By Steve Bolton
…………This long-delayed series of amateur self-tutorials has been in the works ever since I began writing my A Rickety Stairway to SQL Server Data Mining series, which made it clear to me that I didn’t know enough about what was going on under the hood in SSDM. I still don’t know enough about the reasoning behind the various data mining algorithms implemented by SQL Server and other tools, but I am certain of one thing: I never will know enough, even if I actually became competent in these topics. These fields are just too detailed, broad and rooted in poorly understood corners of pure reason for anyone to master, let alone myself. Like my series on SSDM, this foray into coding all of the basic measures of information theory and related fields may well exemplify University of Connecticut statistician Daniel T. Larose’s witticism that “data mining is easy to do badly.” My purpose in the Rickety series was merely to demonstrate that useful results can still be derived from SSDM, even when it is badly mishandled. In this series, I will try to explain how the metrics used in many data mining algorithms can be used to answer a whole cornucopia of questions about our datasets, such as: How much information might there be, as measured in terms of possible state descriptions and probabilities? How much meaning (i.e. semantic information) might it have? How many state descriptions does it rule out? How much is already known? How random, aperiodic, redundant, complex or ordered is it? Another interesting challenge is determining the shortest possible specifications of a structure.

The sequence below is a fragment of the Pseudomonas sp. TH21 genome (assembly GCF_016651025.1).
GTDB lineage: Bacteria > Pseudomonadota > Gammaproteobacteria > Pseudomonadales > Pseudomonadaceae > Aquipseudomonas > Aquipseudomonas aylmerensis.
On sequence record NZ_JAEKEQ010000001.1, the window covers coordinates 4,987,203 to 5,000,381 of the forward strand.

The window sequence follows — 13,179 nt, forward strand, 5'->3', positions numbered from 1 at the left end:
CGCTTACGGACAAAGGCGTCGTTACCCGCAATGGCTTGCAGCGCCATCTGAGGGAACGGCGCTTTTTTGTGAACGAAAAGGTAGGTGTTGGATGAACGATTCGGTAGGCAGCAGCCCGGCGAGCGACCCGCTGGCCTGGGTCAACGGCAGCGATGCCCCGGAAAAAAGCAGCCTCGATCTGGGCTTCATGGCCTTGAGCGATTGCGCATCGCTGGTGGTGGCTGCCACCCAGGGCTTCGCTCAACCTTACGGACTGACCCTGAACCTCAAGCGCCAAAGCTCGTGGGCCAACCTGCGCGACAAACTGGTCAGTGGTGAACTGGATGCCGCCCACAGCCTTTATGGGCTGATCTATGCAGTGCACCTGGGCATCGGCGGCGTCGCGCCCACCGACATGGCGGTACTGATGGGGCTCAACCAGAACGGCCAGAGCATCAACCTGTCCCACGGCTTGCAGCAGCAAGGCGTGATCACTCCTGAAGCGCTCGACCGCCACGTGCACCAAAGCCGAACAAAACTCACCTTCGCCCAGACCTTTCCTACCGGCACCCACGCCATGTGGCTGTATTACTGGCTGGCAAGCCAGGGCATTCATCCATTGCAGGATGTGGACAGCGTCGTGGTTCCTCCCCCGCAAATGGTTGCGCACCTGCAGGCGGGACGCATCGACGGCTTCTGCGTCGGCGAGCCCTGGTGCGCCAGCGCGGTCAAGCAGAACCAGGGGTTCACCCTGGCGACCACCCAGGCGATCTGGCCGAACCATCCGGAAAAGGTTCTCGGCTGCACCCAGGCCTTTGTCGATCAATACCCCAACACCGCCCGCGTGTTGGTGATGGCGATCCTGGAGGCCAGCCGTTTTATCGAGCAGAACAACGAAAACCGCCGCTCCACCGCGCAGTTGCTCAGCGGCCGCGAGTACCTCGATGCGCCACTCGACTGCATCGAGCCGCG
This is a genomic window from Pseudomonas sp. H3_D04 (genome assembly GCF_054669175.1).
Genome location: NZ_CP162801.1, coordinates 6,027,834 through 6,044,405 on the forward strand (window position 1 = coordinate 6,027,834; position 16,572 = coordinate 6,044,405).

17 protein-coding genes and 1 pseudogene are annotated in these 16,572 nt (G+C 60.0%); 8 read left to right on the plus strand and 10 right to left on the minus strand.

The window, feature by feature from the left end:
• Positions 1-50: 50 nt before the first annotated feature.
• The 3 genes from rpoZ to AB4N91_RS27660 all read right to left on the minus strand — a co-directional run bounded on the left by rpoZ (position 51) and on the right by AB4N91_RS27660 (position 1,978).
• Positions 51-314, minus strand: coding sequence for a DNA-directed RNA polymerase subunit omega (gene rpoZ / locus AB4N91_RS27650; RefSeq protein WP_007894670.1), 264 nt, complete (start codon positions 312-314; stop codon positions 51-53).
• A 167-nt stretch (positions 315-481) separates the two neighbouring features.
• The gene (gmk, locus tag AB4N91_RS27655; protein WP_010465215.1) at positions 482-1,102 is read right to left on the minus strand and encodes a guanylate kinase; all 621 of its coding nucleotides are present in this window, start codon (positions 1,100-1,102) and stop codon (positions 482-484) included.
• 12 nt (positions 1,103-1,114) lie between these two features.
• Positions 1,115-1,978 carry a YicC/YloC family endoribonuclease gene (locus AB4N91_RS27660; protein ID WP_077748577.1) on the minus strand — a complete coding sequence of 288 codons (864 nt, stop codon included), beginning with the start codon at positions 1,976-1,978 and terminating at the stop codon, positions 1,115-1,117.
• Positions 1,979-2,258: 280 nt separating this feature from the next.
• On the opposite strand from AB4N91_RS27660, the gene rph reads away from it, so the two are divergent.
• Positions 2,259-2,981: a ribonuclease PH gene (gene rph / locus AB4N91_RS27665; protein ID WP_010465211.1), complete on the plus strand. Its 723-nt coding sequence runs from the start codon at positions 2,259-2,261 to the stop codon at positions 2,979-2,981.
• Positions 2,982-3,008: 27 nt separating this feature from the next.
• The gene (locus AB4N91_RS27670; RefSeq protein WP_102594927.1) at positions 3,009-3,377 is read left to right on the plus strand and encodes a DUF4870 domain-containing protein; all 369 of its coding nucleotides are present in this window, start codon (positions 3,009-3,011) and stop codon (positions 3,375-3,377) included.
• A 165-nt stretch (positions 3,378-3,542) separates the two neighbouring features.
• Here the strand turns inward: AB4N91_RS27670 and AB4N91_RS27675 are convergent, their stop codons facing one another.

…………There are literally dozens upon dozens of measures available to answer all of these questions, taken from such diverse fields as information theory, chaos theory, algorithmic complexity and many others which provide the basic building blocks of most data mining algorithms. The techniques provided by these fields are powerful, yet contain many logical stumbling blocks that far smarter people than ourselves have tripped over, often without even knowing it; these range from instances of subtle “definition drift” in the meaning of terms like “randomness” over the course of textbooks, to the development of full-blown crackpot theories by scholars overexcited by the potential of systems like chaos and information theory. I am bound to make mistakes along the way, given that I’m an amateur at this, so by all means take care when implementing my code and trusting my analysis, which is sometimes just plain wrong. On the other hand, these techniques are so powerful and so under-utilized that there is a crying need for some explanation of how they can be applied in a SQL Server environment, even a poor one. I know a little bit more of certain areas of philosophy – especially historical instances of when it has gone very wrong – so I can occasionally make a contribution by commenting on how to avoid fallacious reasoning, which is even more of a problem once these sophisticated topics are clouded over by excess jargon and complex math formulas.